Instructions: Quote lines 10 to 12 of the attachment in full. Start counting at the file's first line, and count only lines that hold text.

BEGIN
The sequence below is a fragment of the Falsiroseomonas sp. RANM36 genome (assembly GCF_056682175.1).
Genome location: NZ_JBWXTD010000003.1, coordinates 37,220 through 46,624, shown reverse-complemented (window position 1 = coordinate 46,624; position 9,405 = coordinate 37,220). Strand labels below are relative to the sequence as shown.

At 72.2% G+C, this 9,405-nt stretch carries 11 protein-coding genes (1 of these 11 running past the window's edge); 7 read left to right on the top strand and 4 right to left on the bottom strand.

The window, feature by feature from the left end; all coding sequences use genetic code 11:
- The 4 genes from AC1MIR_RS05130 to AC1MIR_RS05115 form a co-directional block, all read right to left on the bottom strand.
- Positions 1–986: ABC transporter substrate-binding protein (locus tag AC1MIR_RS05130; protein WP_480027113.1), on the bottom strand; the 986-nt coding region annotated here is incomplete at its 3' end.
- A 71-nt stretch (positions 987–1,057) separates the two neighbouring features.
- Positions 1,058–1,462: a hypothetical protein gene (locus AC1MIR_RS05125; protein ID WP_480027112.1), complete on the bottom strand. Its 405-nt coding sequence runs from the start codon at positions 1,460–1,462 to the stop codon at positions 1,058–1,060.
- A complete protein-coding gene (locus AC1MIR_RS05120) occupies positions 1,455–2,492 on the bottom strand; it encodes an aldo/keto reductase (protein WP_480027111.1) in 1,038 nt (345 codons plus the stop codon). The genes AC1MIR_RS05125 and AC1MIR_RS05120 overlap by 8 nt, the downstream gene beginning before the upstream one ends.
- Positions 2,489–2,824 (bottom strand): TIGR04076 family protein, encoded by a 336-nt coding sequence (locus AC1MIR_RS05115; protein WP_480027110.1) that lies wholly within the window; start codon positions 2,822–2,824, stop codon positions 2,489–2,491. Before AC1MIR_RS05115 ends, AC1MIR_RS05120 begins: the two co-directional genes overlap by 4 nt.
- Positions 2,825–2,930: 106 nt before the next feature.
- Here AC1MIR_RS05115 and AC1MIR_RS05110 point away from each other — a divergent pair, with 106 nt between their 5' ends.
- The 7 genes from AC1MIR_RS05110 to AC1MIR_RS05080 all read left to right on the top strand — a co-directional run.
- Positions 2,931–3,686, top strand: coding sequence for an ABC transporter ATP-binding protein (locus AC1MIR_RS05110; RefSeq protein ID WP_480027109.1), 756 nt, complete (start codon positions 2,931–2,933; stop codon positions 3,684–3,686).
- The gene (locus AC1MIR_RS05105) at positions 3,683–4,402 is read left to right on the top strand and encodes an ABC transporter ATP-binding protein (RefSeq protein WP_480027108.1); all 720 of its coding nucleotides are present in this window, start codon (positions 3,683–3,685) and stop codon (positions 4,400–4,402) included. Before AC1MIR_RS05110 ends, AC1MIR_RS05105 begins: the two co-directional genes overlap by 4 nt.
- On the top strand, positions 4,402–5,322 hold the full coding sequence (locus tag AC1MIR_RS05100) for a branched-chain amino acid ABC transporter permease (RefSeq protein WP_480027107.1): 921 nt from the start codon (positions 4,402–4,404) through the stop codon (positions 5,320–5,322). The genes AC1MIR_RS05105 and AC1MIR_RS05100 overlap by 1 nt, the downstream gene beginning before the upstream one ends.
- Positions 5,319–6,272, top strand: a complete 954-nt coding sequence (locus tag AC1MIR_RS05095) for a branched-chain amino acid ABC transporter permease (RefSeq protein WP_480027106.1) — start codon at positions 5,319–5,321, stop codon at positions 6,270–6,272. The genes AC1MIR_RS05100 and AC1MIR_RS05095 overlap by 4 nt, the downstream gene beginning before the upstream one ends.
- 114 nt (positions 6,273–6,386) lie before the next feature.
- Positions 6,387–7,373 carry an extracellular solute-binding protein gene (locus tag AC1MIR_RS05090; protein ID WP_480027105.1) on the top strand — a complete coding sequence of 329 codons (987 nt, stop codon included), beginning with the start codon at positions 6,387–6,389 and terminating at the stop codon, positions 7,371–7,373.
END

- Positions 2,489–2,824 (bottom strand): TIGR04076 family protein, encoded by a 336-nt coding sequence (locus AC1MIR_RS05115; protein WP_480027110.1) that lies wholly within the window; start codon positions 2,822–2,824, stop codon positions 2,489–2,491. Before AC1MIR_RS05115 ends, AC1MIR_RS05120 begins: the two co-directional genes overlap by 4 nt.
- Positions 2,825–2,930: 106 nt before the next feature.
- Here AC1MIR_RS05115 and AC1MIR_RS05110 point away from each other — a divergent pair, with 106 nt between their 5' ends.